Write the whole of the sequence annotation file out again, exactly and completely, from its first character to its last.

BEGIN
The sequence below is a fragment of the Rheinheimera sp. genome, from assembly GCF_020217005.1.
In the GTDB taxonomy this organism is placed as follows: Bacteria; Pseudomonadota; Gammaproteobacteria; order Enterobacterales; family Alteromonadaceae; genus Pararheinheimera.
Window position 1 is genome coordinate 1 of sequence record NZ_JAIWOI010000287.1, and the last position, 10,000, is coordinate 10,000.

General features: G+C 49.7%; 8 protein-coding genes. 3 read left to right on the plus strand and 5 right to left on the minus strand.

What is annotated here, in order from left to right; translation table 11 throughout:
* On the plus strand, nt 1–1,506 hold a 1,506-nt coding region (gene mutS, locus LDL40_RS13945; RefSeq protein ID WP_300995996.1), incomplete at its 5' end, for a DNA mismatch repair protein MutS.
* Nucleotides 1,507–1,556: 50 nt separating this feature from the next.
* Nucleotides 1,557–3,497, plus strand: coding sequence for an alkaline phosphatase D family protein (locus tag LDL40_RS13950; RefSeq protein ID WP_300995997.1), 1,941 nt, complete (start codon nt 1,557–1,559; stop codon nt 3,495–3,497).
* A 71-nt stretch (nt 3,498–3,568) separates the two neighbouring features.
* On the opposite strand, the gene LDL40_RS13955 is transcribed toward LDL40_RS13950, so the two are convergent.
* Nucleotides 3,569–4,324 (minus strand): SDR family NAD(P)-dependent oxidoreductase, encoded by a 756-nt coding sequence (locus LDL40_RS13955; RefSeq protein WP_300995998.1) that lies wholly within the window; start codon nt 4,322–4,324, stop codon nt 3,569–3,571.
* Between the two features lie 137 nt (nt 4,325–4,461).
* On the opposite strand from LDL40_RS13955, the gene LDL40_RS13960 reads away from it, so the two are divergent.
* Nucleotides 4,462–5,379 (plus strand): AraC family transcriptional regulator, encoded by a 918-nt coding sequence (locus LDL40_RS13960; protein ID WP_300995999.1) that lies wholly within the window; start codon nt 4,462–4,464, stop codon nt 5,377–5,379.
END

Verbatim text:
The sequence below is a fragment of the Rheinheimera sp. genome, from assembly GCF_020217005.1.
In the GTDB taxonomy this organism is placed as follows: Bacteria; Pseudomonadota; Gammaproteobacteria; order Enterobacterales; family Alteromonadaceae; genus Pararheinheimera.
Window position 1 is genome coordinate 1 of sequence record NZ_JAIWOI010000287.1, and the last position, 10,000, is coordinate 10,000.

General features: G+C 49.7%; 8 protein-coding genes. 3 read left to right on the plus strand and 5 right to left on the minus strand.

What is annotated here, in order from left to right; translation table 11 throughout:
* On the plus strand, nt 1–1,506 hold a 1,506-nt coding region (gene mutS, locus LDL40_RS13945; RefSeq protein ID WP_300995996.1), incomplete at its 5' end, for a DNA mismatch repair protein MutS.
* Nucleotides 1,507–1,556: 50 nt separating this feature from the next.
* Nucleotides 1,557–3,497, plus strand: coding sequence for an alkaline phosphatase D family protein (locus tag LDL40_RS13950; RefSeq protein ID WP_300995997.1), 1,941 nt, complete (start codon nt 1,557–1,559; stop codon nt 3,495–3,497).
* A 71-nt stretch (nt 3,498–3,568) separates the two neighbouring features.
* On the opposite strand, the gene LDL40_RS13955 is transcribed toward LDL40_RS13950, so the two are convergent.
* Nucleotides 3,569–4,324 (minus strand): SDR family NAD(P)-dependent oxidoreductase, encoded by a 756-nt coding sequence (locus LDL40_RS13955; RefSeq protein WP_300995998.1) that lies wholly within the window; start codon nt 4,322–4,324, stop codon nt 3,569–3,571.
* Between the two features lie 137 nt (nt 4,325–4,461).
* On the opposite strand from LDL40_RS13955, the gene LDL40_RS13960 reads away from it, so the two are divergent.
* Nucleotides 4,462–5,379 (plus strand): AraC family transcriptional regulator, encoded by a 918-nt coding sequence (locus LDL40_RS13960; protein ID WP_300995999.1) that lies wholly within the window; start codon nt 4,462–4,464, stop codon nt 5,377–5,379.